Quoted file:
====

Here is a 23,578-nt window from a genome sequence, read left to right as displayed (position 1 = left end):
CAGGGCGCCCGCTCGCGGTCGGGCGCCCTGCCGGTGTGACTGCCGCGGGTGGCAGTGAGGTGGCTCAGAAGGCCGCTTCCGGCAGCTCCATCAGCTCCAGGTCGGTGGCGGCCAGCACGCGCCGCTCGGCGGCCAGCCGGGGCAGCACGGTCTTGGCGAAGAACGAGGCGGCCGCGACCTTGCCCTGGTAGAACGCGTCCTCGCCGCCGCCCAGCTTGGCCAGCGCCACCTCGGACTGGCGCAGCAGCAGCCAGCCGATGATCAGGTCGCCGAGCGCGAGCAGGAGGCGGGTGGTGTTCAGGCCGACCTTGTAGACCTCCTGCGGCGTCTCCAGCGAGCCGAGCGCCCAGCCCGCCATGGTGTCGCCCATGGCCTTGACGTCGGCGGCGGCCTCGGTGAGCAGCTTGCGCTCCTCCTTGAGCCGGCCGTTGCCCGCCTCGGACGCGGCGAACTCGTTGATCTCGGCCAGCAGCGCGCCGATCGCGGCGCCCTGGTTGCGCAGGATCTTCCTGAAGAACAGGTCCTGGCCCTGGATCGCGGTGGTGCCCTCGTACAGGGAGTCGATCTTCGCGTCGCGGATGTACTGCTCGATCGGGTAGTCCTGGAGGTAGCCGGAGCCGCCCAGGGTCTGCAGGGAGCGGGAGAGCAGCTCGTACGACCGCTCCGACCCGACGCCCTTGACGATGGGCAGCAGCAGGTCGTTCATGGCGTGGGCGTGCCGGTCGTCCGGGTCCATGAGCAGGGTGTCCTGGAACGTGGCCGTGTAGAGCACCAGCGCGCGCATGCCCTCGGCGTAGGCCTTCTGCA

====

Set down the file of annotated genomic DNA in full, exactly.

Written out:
Here is a 23,578-nt window from a genome sequence, read left to right as displayed (position 1 = left end):
CAGGGCGCCCGCTCGCGGTCGGGCGCCCTGCCGGTGTGACTGCCGCGGGTGGCAGTGAGGTGGCTCAGAAGGCCGCTTCCGGCAGCTCCATCAGCTCCAGGTCGGTGGCGGCCAGCACGCGCCGCTCGGCGGCCAGCCGGGGCAGCACGGTCTTGGCGAAGAACGAGGCGGCCGCGACCTTGCCCTGGTAGAACGCGTCCTCGCCGCCGCCCAGCTTGGCCAGCGCCACCTCGGACTGGCGCAGCAGCAGCCAGCCGATGATCAGGTCGCCGAGCGCGAGCAGGAGGCGGGTGGTGTTCAGGCCGACCTTGTAGACCTCCTGCGGCGTCTCCAGCGAGCCGAGCGCCCAGCCCGCCATGGTGTCGCCCATGGCCTTGACGTCGGCGGCGGCCTCGGTGAGCAGCTTGCGCTCCTCCTTGAGCCGGCCGTTGCCCGCCTCGGACGCGGCGAACTCGTTGATCTCGGCCAGCAGCGCGCCGATCGCGGCGCCCTGGTTGCGCAGGATCTTCCTGAAGAACAGGTCCTGGCCCTGGATCGCGGTGGTGCCCTCGTACAGGGAGTCGATCTTCGCGTCGCGGATGTACTGCTCGATCGGGTAGTCCTGGAGGTAGCCGGAGCCGCCCAGGGTCTGCAGGGAGCGGGAGAGCAGCTCGTACGACCGCTCCGACCCGACGCCCTTGACGATGGGCAGCAGCAGGTCGTTCATGGCGTGGGCGTGCCGGTCGTCCGGGTCCATGAGCAGGGTGTCCTGGAACGTGGCCGTGTAGAGCACCAGCGCGCGCATGCCCTCGGCGTAGGCCTTCTGCA